The Boykin Spaniel is much more than a smaller version of the American Water Spaniel. Boykins star as almost mystical, mind-reading companions in “Sweetwater Creek” by Anne River Siddons (HarperCollins, 2000.) This is a distinct hunting dog breed of the American southeast. Many people have never heard of this breed, even in America, because breeders kept quality high and quantity low. But this is one breed that Americans may be seeing a lot more of in years to come.
The Boykin gets it unusual name from its most influential breeder, W. L. Boykin (1861 – 1932), who bred dogs in South Carolina. His daughter took up dog breeding after he passed away. By the late 1800s, Carolinians needed a dog that was not only good looking and obedient, but a great all-around hunter in watery terrain that could fit inside the slim boats duck hunters used.
But Boykin did not breed the first officially recognized Boykin. Nature trumped breeders by producing a stray stud dog christened Dumpy by Boykin’s friend, Alexander L. White. Boykin became so enamoured of Dumpy that he crossed many of his retriever mixes with him and produced dogs similar to the modern Boykin.
According to the Boykin Spaniel Society, breeds known to have gone into the cretin include the Chesapeake Bay Retriever and American Water Spaniel.
Boykin breeder wanted good hunting and companion dogs more than they wanted show dogs. This is one reason why the American Kennel Club did not officially recognize the breed until 2009, although they were allowed to show in classes restricted to breeds that had a good possibility of becoming AKC recognized in a few years.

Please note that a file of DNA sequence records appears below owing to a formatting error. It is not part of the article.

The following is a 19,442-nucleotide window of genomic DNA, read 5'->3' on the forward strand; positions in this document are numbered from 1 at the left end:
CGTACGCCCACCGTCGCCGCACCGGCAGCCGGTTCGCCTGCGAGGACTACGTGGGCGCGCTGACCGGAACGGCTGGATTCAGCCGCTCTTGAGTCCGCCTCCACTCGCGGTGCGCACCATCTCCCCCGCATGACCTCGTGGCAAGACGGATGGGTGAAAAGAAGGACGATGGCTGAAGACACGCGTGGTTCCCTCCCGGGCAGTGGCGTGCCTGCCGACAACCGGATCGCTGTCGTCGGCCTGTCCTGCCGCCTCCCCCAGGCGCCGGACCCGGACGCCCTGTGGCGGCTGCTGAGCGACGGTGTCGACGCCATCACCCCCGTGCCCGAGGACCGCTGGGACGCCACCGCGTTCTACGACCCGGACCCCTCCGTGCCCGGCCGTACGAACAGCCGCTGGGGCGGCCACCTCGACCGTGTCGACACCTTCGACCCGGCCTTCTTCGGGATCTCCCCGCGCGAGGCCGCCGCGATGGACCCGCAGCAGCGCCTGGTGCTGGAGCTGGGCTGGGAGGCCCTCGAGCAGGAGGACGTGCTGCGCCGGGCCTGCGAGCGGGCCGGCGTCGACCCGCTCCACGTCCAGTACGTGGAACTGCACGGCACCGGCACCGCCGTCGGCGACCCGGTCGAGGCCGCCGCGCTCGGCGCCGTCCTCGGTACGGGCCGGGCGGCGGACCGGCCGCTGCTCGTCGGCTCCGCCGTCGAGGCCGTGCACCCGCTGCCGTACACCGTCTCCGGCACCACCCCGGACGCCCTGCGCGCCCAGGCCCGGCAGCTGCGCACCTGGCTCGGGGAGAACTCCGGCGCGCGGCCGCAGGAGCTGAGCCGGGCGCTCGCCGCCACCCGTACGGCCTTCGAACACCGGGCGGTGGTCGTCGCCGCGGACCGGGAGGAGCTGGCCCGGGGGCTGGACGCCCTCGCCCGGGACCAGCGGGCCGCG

Comparison to the American Water Spaniel
Boykins look very much like American Water Spaniels. They have the same dark gold-flecked brown coloring, long curl-covered ears and bright golden eyes. They also share high energy and an eagerness to please their people. Both American Water Spaniels and Boykins are allowed to have small white patches on their toes or chest. Both are official state dogs. The Boykin is the state dog of South Carolina and the American Water Spaniel is the state dog of Wisconsin.
American Water Spaniels average 25 – 45 pounds while Boykins only get to 20 to 40 pounds. Although the degree of curl in the coat differs with each dog, on the whole the Boykin has more wavy curls instead of tight curls. American Water Spaniels are also stockier.
Both breeds are similar in temperament, although Boykin fans insist that their breed is more easily transition from the high energy hunting field to the low energy household. But both breeds need plenty of exercise in order to be trainable.
“Sweetwater Creek.” Anne River Siddons. HarperCollins, 2000.
The Boykin Spaniel Society. “The Boykin Spaniel.” Mike Creel. http://www.boykinspaniel.org/boykin.html
Dog Breed Info. “Boykin Spaniel.” http://www.dogbreedinfo.com/boykinspaniel.htm
Boykin Rescue. “Boykin Spaniel FAQ.” http://www.boykinrescue.org/bsr/aboutBoykins/boykinFAQ.php